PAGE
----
WASHINGTON, Aug 1 (Reuters Breakingviews) – Technology companies have stormed the consumer finance tapes, but they don’t face the regulation that vexes their old-world rivals. Although no financial watchdog oversees Apple (AAPL.O)amazon.com (AMZN.O) or Meta Platforms owned by Facebook (META.O), that could change. It all depends on the views of a watchdog panel known as the Financial Stability Oversight Council.
When a company like apple decides to offer financial services, the potential impact is enormous. Grab the iPhone maker’s new Buy Now, Pay Later service. Start small, with six-week loans and a $1,000 loan limit. But unlike the Apple-branded credit card, effectively managed by Goldman Sachs (GS.N), lending decisions and financing for buy-now-pay-later loans are proprietary to Apple. Tim Cook’s company is doing a bit of Citigroup (CN) or Bank of America (BAC.N) it does, but without the onerous regulation.
It’s a matter of potential rather than actual risk. Imagine that half of iPhone users in the United States, or about 59 million according to Counterpoint research estimates, end up using the paid service. That would give Apple about as many customers as General Electric (GE.N) financing arm, GE Capitalhad in 2013. GE Capital required a bailout to shore up nearly $140 billion of its debt after it defaulted during the 2008 financial crisis.
The cloud divisions of the Silicon Valley giants also play a systemic role. Bigger banks like JPMorgan (JPM.N) you rely on Amazon and others for various tasks, such as housing data, processing transactions, and running applications. About 45% of banks use Amazon, while a similar proportion rely on it Microsoft (MSFT.O), with many using both, according to S&P Global’s 451 Research. An outage or failure due to a hack or natural disaster could disrupt operations and cause panic.
In GE’s case, it was the FSOC that stepped in when it became clear that the regulatory framework had holes. The 15-member panel was created after the 2008 financial crisis and now includes Treasury Secretary Janet Yellen, Federal Reserve Chairman Jay Powell, Securities and Exchange Commission chief Gary Gensler, and the head of the Consumer Financial Protection Bureau, Rohit Chopra. The board designated GE Capital as a systemic risk in 2013 and placed it under Fed supervision, where it remained. until 2016.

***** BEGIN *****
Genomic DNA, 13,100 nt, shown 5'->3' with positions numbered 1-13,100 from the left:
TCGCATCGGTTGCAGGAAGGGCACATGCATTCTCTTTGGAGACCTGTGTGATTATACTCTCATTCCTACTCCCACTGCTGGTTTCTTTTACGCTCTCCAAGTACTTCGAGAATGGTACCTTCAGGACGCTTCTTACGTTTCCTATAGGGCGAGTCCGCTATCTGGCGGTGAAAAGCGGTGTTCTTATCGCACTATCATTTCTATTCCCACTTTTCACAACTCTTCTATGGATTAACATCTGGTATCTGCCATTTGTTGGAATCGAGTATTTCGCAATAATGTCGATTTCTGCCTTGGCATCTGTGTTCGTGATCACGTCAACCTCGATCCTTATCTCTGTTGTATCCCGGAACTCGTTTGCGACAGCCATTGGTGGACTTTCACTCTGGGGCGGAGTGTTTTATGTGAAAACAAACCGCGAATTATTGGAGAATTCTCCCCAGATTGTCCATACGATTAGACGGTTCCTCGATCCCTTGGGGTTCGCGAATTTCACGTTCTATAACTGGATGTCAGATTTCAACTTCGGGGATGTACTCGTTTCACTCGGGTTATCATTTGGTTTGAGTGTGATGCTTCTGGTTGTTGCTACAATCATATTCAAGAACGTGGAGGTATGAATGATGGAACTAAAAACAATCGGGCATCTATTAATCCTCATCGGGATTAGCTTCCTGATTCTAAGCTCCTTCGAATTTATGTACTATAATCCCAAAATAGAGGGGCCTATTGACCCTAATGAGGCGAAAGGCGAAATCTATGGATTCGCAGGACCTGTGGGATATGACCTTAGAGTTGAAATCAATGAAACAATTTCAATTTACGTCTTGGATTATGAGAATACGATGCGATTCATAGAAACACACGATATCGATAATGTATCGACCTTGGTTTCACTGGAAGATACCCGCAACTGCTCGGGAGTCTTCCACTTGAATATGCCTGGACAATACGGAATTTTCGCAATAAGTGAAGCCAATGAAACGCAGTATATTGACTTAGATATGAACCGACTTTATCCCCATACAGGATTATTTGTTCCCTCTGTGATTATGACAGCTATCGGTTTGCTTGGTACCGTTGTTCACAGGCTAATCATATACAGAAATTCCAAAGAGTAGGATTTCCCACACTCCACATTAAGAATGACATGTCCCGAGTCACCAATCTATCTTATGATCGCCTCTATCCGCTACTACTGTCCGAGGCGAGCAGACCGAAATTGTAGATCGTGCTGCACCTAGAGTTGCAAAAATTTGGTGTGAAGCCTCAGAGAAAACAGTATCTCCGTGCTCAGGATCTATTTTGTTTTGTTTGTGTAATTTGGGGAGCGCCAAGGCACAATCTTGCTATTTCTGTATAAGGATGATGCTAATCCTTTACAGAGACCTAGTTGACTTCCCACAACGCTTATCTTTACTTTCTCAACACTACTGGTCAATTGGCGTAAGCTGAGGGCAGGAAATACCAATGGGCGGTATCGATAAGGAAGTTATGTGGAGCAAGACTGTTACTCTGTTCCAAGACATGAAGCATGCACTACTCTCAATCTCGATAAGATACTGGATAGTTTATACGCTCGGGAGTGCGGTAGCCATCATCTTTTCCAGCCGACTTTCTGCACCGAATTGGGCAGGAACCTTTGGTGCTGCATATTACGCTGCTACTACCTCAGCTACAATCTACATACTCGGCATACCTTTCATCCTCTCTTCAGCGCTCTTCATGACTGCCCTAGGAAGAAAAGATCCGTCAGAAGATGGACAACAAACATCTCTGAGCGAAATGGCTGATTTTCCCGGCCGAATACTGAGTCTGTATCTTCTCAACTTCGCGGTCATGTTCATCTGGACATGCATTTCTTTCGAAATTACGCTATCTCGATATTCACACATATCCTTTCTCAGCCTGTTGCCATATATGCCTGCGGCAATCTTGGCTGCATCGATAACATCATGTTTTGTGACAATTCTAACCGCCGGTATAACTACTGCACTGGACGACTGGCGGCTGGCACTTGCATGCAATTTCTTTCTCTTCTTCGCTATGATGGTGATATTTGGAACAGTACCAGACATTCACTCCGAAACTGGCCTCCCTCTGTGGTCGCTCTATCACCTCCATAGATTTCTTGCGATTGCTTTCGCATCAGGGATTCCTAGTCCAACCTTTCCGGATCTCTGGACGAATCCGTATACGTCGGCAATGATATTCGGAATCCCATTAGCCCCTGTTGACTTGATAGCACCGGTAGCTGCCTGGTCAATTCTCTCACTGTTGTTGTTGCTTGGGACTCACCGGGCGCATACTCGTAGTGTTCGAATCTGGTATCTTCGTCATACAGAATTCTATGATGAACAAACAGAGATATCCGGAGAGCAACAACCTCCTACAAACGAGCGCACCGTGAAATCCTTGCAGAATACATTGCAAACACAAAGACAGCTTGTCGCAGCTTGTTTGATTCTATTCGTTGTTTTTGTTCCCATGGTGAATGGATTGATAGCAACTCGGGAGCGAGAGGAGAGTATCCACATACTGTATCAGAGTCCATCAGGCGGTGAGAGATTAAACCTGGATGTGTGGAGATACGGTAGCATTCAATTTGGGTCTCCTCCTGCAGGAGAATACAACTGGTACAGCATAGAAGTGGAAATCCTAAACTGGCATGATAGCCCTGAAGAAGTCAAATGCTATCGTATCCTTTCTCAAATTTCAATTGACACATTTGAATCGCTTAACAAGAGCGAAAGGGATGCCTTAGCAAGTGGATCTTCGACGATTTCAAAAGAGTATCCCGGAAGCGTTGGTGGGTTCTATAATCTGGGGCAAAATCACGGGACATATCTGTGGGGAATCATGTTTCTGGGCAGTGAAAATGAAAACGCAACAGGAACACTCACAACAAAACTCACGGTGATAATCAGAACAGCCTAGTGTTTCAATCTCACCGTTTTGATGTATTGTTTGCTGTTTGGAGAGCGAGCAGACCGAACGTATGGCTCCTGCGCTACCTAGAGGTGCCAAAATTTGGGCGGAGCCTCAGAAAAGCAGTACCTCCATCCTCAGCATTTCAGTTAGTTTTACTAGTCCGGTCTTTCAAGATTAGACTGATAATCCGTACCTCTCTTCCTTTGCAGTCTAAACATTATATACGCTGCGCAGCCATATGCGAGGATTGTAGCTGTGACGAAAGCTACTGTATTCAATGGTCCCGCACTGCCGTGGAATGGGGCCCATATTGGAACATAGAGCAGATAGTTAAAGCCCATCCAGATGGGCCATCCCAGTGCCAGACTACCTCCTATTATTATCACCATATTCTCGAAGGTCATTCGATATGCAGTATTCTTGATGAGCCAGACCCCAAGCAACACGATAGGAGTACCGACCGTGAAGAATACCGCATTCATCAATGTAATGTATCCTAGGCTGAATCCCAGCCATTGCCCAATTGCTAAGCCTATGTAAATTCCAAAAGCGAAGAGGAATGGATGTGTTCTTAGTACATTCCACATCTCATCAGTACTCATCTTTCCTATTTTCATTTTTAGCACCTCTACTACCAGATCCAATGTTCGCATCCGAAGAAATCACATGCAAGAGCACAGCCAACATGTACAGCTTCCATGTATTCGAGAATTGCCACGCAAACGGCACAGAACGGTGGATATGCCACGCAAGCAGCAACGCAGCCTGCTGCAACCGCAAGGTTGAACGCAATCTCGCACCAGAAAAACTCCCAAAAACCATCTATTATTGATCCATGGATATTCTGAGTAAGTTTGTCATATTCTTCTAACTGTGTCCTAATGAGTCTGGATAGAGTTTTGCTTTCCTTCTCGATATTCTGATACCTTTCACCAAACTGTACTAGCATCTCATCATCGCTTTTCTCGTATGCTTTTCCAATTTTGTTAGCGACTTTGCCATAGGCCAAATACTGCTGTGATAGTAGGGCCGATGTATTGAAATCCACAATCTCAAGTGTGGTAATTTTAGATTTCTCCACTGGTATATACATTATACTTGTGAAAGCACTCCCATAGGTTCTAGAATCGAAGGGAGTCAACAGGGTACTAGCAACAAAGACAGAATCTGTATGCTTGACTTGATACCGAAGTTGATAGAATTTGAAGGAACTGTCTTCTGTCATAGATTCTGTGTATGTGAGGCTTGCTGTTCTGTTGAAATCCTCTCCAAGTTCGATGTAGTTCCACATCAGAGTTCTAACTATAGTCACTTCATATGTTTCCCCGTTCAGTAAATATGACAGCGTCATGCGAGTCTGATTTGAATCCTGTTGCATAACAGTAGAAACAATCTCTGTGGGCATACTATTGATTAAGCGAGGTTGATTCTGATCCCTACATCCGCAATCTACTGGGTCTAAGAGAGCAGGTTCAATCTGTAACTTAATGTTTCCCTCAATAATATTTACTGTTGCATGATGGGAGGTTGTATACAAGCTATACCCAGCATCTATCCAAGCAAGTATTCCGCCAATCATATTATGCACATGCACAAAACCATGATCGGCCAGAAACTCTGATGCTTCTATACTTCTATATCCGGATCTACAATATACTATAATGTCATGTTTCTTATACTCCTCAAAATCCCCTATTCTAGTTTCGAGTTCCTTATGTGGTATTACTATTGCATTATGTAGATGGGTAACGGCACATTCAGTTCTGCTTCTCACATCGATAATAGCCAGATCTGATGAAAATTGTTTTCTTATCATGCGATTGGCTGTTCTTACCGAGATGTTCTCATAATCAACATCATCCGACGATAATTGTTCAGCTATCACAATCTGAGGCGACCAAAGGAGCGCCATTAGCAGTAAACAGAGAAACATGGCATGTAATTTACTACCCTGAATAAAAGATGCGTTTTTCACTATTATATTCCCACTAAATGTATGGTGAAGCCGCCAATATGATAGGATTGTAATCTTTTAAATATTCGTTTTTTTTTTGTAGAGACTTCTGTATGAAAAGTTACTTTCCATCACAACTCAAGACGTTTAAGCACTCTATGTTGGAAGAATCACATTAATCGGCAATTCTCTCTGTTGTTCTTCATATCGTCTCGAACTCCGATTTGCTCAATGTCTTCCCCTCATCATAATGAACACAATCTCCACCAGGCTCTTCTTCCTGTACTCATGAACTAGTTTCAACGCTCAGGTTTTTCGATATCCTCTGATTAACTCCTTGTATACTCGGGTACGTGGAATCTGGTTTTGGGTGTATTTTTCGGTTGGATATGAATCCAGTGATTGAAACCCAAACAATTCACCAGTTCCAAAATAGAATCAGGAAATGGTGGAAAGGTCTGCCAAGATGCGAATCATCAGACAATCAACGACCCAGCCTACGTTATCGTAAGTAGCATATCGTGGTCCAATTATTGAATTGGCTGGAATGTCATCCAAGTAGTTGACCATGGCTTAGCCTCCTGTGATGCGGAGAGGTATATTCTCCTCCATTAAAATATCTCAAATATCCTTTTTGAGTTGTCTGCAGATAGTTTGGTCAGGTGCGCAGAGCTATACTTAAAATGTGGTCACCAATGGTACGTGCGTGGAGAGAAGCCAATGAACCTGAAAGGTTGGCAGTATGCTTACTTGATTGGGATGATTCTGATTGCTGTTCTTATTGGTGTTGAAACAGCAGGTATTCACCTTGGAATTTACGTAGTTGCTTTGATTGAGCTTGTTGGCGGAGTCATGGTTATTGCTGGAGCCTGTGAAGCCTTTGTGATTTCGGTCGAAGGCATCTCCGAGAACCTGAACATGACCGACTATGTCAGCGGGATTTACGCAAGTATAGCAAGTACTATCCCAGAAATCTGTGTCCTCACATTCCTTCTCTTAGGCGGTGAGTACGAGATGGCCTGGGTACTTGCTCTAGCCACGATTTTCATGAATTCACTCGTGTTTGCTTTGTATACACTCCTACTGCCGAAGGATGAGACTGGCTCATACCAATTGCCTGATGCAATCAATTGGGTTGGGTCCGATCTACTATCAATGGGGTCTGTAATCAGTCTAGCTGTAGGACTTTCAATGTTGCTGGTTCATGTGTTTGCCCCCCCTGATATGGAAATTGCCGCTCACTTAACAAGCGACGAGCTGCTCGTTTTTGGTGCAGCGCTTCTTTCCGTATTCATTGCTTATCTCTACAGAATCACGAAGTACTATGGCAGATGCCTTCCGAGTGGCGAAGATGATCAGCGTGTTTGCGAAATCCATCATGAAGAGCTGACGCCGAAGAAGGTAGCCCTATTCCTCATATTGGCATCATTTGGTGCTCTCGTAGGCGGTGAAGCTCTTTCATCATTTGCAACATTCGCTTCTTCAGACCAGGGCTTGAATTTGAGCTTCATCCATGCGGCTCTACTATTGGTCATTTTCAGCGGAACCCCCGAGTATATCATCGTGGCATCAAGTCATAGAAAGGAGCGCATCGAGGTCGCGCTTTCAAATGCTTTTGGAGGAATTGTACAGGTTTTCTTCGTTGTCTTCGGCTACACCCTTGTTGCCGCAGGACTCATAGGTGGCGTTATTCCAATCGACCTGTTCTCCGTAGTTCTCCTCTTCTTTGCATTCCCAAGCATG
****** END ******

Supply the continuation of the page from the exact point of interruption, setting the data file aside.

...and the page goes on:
Technology companies would be a timely choice for FSOC. The group does not perform day-to-day monitoring functions, but may delegate these tasks to an appropriate panel member. The Fed also took over oversight of insurer AIG (AIG.N) after the financial crisis of 2008. Other FSOC members have their own expertise: the SEC is over capital markets, for example.
And as with GE, it shouldn’t throw a regulatory net around an entire company. Apple, for example, could be asked to turn its subsidiary Apple Financing into a separate holding company, which could then be subject to rules on underwriting, credit quality and stress testing. Cloud companies like Amazon Web Service or Microsoft Azure could be considered systemically important financial utilities, a label already applied to other forms of market plumbing like the Chicago Mercantile Exchange.
None of this would stop the financial march of tech companies, but it would slow them down. Regulated entities should have their own chief executive, board and develop rules on cyber security and other areas. British authorities have recently floated a range of options to ensure that the financial system could withstand a cloud computing problem, including regular cyber resilience testing. And financial regulators often parachute examiners into the offices of the companies they supervise, who regularly monitor operations for risk management. It would be an intrusion unknown to Silicon Valley.
Even if FSOC drags its feet, more red tape for tech companies is inevitable. In October, the CFPB asked Apple, Alphabet’s (GOOGL.O) Google and Facebook about their payment systems. The agency can issue enforcement actions for user privacy violations, among other concerns, and Leader Chopra is no stranger to assertively using his position at other regulatory bodies, as he demonstrated when he helped expedite the departure of the then head of the Federal Deposit Insurance. Corporation, Donald Trump appointed Jelena McWilliams.
Still, a more coordinated approach would be better. With billions of users and lax regulation, the risks to consumers and the larger system of big tech companies are growing. Meanwhile, guard dogs often react to past threats. Putting Silicon Valley on FSOC’s agenda would help keep the financial police ahead of the game.
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Editing by John Foley and Amanda Gomez
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